In the summer of 2020, the Ocean Viking left for her first mission with an SOS MEDITERRANEE team covering all aspects of post-rescue care for survivors on board, including medical care, after the partnership with Médecins Sans Frontières (MSF) ended. Since then, SOS MEDITERRANEE medical teams assisted 1,329 people rescued over the course of four missions at sea, requested and prepared 3 emergency medical evacuations, provided care for a total of 9 pregnant women and performed more than 1,400 consultations on deck and in the onboard clinic for a wide range of morbidities.
Each of the four missions of the Ocean Viking of the past year brought a different set of challenges for the medics on board. Hygiene protocols and COVID-19-related Standard Operating Procedures (SOPs) brought fundamental changes to the way the team conducts rescues, moves across the deck and inside the ship and interacts with survivors.
Among the 181 people rescued during the mission in June and July 2020, many suffered from severe mental distress, resulting in agitation, depression, insomnia, and decreased appetite. This distress was exacerbated by a long stand-off: having to wait for a Place of Safety for days without any guidance from the relevant authorities brought an uncertainty that became unbearable for some survivors.
After the Ocean Viking was released from a five-month administrative detention in Italy, the mission in January and February 2021 brought challenges of a different kind. Out of the 84 adult women rescued, two women in late stages of high-risk pregnancies had to be evacuated from the Ocean Viking. Many of the rescued women disclosed experiences of sexual violence to the medical team on board.
During the mission in April/May 2021, several survivors were treated for body pain and showed hematoma and contusions on their body. Smugglers had beaten them to force them onto the rubber boat when they departed from Libya as people were anxious and hesitant to embark when they saw the dinghy and the bad weather that night.
The medical team detected cases of COVID-19 among survivors during several missions of the past year. Isolation measures that had been designed for this scenario were implemented to mitigate the spread of COVID-19 among survivors and crew on board.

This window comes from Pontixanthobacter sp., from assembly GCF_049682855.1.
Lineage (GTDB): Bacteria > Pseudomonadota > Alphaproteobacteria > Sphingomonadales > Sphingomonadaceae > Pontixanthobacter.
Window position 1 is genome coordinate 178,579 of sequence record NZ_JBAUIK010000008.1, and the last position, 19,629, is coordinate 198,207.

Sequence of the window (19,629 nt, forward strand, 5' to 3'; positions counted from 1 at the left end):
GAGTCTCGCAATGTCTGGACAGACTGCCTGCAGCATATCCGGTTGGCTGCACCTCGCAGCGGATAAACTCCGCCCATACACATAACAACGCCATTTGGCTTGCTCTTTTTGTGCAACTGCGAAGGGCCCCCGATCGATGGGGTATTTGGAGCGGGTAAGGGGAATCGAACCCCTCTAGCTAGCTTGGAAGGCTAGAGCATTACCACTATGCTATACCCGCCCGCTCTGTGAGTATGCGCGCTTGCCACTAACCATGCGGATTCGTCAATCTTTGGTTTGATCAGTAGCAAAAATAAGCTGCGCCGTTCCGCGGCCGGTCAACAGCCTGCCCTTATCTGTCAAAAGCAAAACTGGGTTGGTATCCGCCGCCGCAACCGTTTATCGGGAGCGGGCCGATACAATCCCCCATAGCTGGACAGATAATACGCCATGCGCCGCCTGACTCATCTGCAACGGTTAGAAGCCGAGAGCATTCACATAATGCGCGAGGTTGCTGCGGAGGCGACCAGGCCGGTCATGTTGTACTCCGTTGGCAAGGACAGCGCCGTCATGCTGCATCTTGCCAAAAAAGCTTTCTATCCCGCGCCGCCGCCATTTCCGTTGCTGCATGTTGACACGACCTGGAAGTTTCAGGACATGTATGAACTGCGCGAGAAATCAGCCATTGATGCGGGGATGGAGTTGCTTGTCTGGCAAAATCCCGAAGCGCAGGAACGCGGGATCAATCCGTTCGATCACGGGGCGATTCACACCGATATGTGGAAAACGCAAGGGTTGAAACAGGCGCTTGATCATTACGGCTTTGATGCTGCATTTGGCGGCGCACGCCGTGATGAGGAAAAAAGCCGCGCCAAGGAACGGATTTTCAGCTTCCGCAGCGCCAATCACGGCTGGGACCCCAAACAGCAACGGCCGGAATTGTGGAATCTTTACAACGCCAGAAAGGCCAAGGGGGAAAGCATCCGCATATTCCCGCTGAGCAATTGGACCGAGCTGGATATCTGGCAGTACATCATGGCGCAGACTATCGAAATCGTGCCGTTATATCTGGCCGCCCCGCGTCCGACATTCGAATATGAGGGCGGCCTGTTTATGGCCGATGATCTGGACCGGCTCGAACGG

Looking at the medical activities on board more generally, the main medical conditions that survivors were treated for on deck and in the clinic on board were skin infections and exposure-related skin conditions, scabies, upper respiratory tract infections, pain (including generalized body pain, muscular pain and contusions), violence and non-violence related wounds and injuries including fuel burns, as well as sea sickness. The high prevalence of skin conditions and scabies, the numerous cases of body aches and upper respiratory tract infections are a testament to the dire living conditions many of the survivors endured on their journeys and especially in Libya and the lack of access to medical care. Other conditions are directly related to the perilous sea crossings, such as cases of fuel burns, exposure-related skin conditions, sea sickness and dehydration.
Another vital part of post-rescue care for survivors is the mental health component. Since mental health is very personal and individual, people who go through the same event might not experience the same reactions. We therefore cannot make a generalised statement on the mental health of survivors on board. The reactions to distress that we see on board can take different forms: Grief or sadness makes some people shut down and withdraw, but it can also lead to tension or frustration. We also see great resilience – rescued people coping with the horrific events that many have gone through by making plans for the future and supporting and relying on each other.
Since survivors are not meant to spend a long time on board, our teams cannot offer any form of therapy. However, the whole team on board is trained in Psychological First Aid, and it is the medical team that ensures this training. Psychological First Aid training enables all team members to provide immediate first aid when dealing with a person who recounts a traumatic event or appears to be in emotional distress. Upon disembarkation, the medical team tries to refer people who need specialised mental or physical health care on shore.
From ensuring regular COVID-19 testing, to providing health care to rescued people who in many cases have not seen a doctor in years, to referring patients to make sure they receive follow-up care on shore, the work done by the nurses, midwives, doctors and medical team leaders on the Ocean Viking as well as the work done on shore to coordinate and support the teams on board has been vital.